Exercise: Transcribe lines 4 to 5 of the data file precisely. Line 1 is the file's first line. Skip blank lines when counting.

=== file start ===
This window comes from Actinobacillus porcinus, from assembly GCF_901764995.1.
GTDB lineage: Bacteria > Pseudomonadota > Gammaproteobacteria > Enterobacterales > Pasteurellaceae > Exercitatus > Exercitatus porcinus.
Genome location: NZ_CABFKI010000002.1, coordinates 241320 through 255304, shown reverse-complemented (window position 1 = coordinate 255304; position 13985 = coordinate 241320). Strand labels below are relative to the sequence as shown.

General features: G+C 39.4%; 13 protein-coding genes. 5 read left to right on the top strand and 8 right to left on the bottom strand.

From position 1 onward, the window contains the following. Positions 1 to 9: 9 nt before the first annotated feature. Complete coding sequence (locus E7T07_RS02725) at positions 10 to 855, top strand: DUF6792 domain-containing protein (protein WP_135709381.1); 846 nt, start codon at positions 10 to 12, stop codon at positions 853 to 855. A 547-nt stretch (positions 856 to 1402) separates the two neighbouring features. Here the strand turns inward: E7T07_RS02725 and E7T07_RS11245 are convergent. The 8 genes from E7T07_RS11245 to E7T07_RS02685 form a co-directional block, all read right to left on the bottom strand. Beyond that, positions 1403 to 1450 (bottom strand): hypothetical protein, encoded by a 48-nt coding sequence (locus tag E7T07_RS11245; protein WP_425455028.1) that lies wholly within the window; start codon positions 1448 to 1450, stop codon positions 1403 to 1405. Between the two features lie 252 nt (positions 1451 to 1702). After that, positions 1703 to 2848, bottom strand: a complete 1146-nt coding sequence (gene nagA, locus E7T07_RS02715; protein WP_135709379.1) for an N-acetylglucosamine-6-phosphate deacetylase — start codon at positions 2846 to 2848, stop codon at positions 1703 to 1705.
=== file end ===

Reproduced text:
General features: G+C 39.4%; 13 protein-coding genes. 5 read left to right on the top strand and 8 right to left on the bottom strand.

From position 1 onward, the window contains the following. Positions 1 to 9: 9 nt before the first annotated feature. Complete coding sequence (locus E7T07_RS02725) at positions 10 to 855, top strand: DUF6792 domain-containing protein (protein WP_135709381.1); 846 nt, start codon at positions 10 to 12, stop codon at positions 853 to 855. A 547-nt stretch (positions 856 to 1402) separates the two neighbouring features. Here the strand turns inward: E7T07_RS02725 and E7T07_RS11245 are convergent. The 8 genes from E7T07_RS11245 to E7T07_RS02685 form a co-directional block, all read right to left on the bottom strand. Beyond that, positions 1403 to 1450 (bottom strand): hypothetical protein, encoded by a 48-nt coding sequence (locus tag E7T07_RS11245; protein WP_425455028.1) that lies wholly within the window; start codon positions 1448 to 1450, stop codon positions 1403 to 1405. Between the two features lie 252 nt (positions 1451 to 1702). After that, positions 1703 to 2848, bottom strand: a complete 1146-nt coding sequence (gene nagA, locus E7T07_RS02715; protein WP_135709379.1) for an N-acetylglucosamine-6-phosphate deacetylase — start codon at positions 2846 to 2848, stop codon at positions 1703 to 1705.